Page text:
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18:00 - 19:00 10 March 2014

Is Prolonged Solitary Confinement Cruel and Inhumane? The Experience of California Prisoners

Location

Seminar Room 4 | Bentham House (link Map)
4–8 Endsleigh Gardens | London | WC1H 0EG | United Kingdom

Open to: Academic | Alumni | Public | Student
Admission: Free
Ticketing: Pre-booking essential

Speaker information

Professor Jules Lobel, is President of the Centre for Constitutional Rights and the Bessie McKee Walthour Endowed Chair Professor at the University of Pittsburgh Law School. On behalf of the Centre, Professor Lobel is lead counsel representing the prisoners at Pelican Bay in a Federal Court class action lawsuit challenging California's use of prolonged solitary confinement. He also argued the U.S. Supreme Court due process case against Ohio's use of solitary in its supermax prison.

California holds several thousand prisoners in solitary confinement throughout the state. Over 1000 of these prisoners confined in isolation are at Pelican Bay State Penitentiary. They live in 80 square foot windowless cells, locked in their cells for 22 ½ to 24 hours a day. Hundreds of prisoners have been held in solitary for over a decade, many for over two decades. Last summer, 30,000 California prisoners went on hunger strike in protest over California's use of solitary.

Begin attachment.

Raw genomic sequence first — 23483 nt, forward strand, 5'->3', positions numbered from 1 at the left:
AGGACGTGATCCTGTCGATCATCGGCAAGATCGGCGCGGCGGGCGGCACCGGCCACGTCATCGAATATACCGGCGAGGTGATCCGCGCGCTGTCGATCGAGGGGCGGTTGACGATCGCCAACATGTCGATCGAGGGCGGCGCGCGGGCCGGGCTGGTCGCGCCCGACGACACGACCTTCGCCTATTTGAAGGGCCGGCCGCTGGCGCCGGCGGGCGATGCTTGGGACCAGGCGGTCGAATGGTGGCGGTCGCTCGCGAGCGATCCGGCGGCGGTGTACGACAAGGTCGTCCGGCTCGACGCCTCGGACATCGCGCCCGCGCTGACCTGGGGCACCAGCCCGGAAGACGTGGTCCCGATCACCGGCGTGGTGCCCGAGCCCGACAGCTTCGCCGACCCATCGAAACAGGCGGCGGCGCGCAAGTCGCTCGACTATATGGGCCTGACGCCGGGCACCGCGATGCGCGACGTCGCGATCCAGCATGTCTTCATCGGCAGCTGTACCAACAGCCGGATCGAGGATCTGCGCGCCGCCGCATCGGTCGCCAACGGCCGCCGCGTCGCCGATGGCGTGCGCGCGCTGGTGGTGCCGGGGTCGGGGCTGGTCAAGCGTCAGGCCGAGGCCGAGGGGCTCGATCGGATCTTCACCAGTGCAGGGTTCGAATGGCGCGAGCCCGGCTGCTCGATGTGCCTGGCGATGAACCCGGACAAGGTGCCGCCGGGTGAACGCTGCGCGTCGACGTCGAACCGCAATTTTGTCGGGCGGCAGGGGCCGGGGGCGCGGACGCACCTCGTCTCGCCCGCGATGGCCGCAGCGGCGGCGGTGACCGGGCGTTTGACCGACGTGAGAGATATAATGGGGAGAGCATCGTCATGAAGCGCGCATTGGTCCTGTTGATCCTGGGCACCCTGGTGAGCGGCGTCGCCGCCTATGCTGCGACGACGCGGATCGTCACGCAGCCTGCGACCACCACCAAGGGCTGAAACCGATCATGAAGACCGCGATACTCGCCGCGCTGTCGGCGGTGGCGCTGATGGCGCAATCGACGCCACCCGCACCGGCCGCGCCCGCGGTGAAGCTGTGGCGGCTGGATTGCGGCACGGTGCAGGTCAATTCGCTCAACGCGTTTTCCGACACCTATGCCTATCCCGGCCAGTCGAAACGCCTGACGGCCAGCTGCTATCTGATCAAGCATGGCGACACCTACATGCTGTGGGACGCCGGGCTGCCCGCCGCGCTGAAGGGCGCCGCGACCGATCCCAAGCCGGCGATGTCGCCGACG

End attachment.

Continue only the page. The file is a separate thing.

This talk will discuss why United States courts have thus far refused to hold that the use of such prolonged solitary confinement constitutes cruel and unusual punishment, why that might change now, and the movement in California to end such use.


Contact

Kerry-Anne Tarlton
+44 (0)20 7679 1430 | k.tarlton@ucl.ac.uk


Links

More information and booking


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